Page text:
Proposed Sylvan housing project given go-ahead

A proposed housing development overlooking Sylvan Lake received crucial approvals from Lacombe County council on Thursday, only three days before the project would have been sent back to the drawing board.

A proposed housing development overlooking Sylvan Lake received crucial approvals from Lacombe County council on Thursday, only three days before the project would have been sent back to the drawing board.

Under county bylaws, developers have two years between second and third readings to proceed with their projects.

For property owner Lance Skinner, that deadline came due on March 11.

Skinner wants to build a 49-lot development called Highland Park on a picturesque slope above the Summer Village of Birchcliff.

Before it can go ahead, council needed to approve rezoning 68 acres from agricultural to residential lake area, sign off on a development agreement and approve a concept plan.

However, there were a number of outstanding issues that left council agonizing over a decision.

The most pressing concern was a storm water management plan that didn’t address how the water from up to 10 lots would be carried away from the site without causing problems in surrounding areas, including at a nearby proposed 49-lot housing development called The Slopes.

Dale Freitag, the county’s manager of planning services, said usually storm water issues are resolved before a project reaches the third reading stage, but developers were urgent to proceed because of the looming deadline.

It is not uncommon, however, that there are remaining issues to be worked out even when a development agreement has been signed, he said.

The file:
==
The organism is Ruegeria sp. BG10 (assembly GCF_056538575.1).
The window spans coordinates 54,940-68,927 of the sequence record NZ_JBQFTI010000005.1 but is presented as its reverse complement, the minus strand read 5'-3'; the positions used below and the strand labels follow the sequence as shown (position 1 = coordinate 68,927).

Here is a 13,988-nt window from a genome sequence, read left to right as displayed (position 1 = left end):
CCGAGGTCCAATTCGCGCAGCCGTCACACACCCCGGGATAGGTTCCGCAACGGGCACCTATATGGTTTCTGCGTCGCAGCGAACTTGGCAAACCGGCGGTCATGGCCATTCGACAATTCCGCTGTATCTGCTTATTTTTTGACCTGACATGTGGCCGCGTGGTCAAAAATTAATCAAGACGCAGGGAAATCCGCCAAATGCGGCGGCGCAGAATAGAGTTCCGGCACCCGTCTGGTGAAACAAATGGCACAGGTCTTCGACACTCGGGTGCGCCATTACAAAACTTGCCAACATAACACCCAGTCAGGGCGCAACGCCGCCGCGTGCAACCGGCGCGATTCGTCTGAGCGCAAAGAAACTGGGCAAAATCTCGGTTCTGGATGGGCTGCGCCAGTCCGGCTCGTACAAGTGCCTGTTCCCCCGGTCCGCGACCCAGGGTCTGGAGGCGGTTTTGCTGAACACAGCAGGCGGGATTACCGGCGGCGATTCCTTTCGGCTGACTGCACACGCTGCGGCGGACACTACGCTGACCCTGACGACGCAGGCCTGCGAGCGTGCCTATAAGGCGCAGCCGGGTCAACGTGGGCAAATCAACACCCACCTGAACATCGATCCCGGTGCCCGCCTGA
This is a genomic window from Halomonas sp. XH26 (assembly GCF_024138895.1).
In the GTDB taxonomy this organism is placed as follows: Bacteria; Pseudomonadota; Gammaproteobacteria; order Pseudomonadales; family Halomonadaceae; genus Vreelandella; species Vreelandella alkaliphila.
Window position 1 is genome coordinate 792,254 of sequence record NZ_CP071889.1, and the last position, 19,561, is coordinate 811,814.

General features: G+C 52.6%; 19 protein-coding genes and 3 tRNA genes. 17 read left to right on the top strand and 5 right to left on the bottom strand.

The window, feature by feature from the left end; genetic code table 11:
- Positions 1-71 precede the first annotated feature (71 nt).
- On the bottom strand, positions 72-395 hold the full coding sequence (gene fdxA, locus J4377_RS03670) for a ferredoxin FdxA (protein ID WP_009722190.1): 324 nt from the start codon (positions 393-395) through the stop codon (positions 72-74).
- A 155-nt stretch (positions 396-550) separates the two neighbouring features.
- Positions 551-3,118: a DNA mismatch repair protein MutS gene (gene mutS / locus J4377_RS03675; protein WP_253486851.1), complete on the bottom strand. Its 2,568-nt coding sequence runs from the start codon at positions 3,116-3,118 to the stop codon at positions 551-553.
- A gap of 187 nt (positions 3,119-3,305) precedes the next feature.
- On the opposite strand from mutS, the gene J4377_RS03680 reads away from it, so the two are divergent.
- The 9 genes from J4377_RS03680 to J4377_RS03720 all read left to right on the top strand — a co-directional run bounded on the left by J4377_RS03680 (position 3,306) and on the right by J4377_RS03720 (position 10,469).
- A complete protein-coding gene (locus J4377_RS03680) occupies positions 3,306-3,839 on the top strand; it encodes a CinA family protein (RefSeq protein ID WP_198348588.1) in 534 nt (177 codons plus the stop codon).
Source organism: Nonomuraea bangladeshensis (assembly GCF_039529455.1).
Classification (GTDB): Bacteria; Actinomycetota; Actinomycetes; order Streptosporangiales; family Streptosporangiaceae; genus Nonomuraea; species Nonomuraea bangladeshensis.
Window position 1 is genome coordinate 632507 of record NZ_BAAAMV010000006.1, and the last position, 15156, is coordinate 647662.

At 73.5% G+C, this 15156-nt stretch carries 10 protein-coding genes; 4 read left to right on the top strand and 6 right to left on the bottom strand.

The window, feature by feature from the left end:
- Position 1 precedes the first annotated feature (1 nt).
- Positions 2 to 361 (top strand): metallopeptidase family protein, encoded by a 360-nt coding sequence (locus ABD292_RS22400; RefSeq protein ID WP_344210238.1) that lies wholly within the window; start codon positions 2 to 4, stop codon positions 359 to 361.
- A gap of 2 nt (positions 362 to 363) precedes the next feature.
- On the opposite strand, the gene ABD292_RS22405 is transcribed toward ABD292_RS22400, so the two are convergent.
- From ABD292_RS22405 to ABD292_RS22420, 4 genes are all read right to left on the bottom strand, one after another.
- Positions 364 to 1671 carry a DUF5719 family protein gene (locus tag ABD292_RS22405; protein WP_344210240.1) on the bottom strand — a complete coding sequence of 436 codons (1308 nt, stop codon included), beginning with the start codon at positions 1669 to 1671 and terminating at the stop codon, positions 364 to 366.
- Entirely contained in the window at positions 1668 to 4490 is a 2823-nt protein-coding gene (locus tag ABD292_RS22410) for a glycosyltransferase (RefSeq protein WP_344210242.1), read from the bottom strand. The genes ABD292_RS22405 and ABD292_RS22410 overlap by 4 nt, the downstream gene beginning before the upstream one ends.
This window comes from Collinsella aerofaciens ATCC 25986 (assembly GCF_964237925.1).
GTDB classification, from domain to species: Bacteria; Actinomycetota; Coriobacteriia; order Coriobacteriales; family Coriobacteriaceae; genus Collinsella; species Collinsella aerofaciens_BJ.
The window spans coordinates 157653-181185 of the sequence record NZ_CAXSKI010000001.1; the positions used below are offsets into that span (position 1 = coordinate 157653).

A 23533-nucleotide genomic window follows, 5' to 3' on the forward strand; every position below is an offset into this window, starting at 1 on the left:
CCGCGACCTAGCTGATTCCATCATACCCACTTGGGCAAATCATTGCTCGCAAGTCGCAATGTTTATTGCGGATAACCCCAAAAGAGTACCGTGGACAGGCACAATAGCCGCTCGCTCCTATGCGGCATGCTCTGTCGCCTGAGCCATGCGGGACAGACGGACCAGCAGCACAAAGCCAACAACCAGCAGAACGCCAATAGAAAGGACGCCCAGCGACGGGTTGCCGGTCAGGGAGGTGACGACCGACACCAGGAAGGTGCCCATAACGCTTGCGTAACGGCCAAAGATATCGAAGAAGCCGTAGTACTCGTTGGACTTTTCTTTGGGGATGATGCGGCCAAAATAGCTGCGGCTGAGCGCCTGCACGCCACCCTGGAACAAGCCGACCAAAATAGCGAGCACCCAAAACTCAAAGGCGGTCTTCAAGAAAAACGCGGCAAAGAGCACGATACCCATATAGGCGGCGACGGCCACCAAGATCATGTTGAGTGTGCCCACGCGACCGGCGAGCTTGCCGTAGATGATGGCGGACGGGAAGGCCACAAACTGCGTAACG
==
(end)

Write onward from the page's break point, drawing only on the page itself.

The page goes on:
A number of councillors were concerned about what would happen if the developer could not resolve the storm water issue and had to dramatically change the concept plan, possibly chopping a number of lots.

Substantial changes to the concept approved by council could mean another public hearing would be required.

“I’m not sure we’re doing our due diligence by pushing this through,” said Coun. Rod McDermand.

County commissioner Terry Hager said council approval is still required at the subdivision stage, which gives it an opportunity to stop the project if it fails to meet outstanding concerns.

Council ultimately voted 6-1 in favour of the development agreement and the concept plan. Coun. Paula Law voted against. Only four councillors were eligible to vote on rezoning and they approved.

Consultant Serge Stelmack is confident the storm water issue will be resolved. Discussions have already taken place with The Slopes developers to address runoff jointly.

The two developments are also sharing water and sewage system designs to avoid unnecessary duplication.

Lot construction could begin late this year or early next year.

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